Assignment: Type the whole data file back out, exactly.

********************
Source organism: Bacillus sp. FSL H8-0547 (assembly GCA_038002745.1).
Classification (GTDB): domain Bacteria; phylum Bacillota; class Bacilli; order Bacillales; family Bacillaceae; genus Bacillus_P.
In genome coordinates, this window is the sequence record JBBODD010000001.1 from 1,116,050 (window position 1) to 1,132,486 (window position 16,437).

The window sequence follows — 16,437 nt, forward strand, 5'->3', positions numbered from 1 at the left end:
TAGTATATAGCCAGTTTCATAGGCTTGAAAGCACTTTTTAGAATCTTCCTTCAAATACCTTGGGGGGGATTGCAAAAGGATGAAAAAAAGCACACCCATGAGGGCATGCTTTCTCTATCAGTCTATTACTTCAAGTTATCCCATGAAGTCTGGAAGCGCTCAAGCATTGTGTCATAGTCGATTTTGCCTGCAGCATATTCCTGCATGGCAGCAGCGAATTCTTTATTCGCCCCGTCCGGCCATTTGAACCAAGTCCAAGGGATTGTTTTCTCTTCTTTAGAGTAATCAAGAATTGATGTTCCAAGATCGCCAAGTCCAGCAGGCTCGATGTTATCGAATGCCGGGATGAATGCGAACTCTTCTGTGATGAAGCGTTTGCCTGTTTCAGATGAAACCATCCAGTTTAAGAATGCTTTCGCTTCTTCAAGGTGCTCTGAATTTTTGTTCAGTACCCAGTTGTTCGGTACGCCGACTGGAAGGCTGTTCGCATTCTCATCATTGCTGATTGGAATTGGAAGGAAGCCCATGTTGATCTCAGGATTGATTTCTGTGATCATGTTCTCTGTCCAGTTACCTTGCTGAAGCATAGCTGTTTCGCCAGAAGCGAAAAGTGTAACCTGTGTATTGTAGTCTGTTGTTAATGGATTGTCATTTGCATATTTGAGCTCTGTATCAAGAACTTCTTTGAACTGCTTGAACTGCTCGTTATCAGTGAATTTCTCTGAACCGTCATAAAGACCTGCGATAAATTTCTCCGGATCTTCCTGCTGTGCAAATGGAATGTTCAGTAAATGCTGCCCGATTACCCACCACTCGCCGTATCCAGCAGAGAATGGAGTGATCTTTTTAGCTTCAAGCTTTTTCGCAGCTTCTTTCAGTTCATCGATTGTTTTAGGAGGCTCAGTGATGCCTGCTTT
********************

Source organism: Bacillus sp. FSL H8-0547 (assembly GCA_038002745.1).
Classification (GTDB): domain Bacteria; phylum Bacillota; class Bacilli; order Bacillales; family Bacillaceae; genus Bacillus_P.
In genome coordinates, this window is the sequence record JBBODD010000001.1 from 1,116,050 (window position 1) to 1,132,486 (window position 16,437).

The window sequence follows — 16,437 nt, forward strand, 5'->3', positions numbered from 1 at the left end:
TAGTATATAGCCAGTTTCATAGGCTTGAAAGCACTTTTTAGAATCTTCCTTCAAATACCTTGGGGGGGATTGCAAAAGGATGAAAAAAAGCACACCCATGAGGGCATGCTTTCTCTATCAGTCTATTACTTCAAGTTATCCCATGAAGTCTGGAAGCGCTCAAGCATTGTGTCATAGTCGATTTTGCCTGCAGCATATTCCTGCATGGCAGCAGCGAATTCTTTATTCGCCCCGTCCGGCCATTTGAACCAAGTCCAAGGGATTGTTTTCTCTTCTTTAGAGTAATCAAGAATTGATGTTCCAAGATCGCCAAGTCCAGCAGGCTCGATGTTATCGAATGCCGGGATGAATGCGAACTCTTCTGTGATGAAGCGTTTGCCTGTTTCAGATGAAACCATCCAGTTTAAGAATGCTTTCGCTTCTTCAAGGTGCTCTGAATTTTTGTTCAGTACCCAGTTGTTCGGTACGCCGACTGGAAGGCTGTTCGCATTCTCATCATTGCTGATTGGAATTGGAAGGAAGCCCATGTTGATCTCAGGATTGATTTCTGTGATCATGTTCTCTGTCCAGTTACCTTGCTGAAGCATAGCTGTTTCGCCAGAAGCGAAAAGTGTAACCTGTGTATTGTAGTCTGTTGTTAATGGATTGTCATTTGCATATTTGAGCTCTGTATCAAGAACTTCTTTGAACTGCTTGAACTGCTCGTTATCAGTGAATTTCTCTGAACCGTCATAAAGACCTGCGATAAATTTCTCCGGATCTTCCTGCTGTGCAAATGGAATGTTCAGTAAATGCTGCCCGATTACCCACCACTCGCCGTATCCAGCAGAGAATGGAGTGATCTTTTTAGCTTCAAGCTTTTTCGCAGCTTCTTTCAGTTCATCGATTGTTTTAGGAGGCTCAGTGATGCCTGCTTT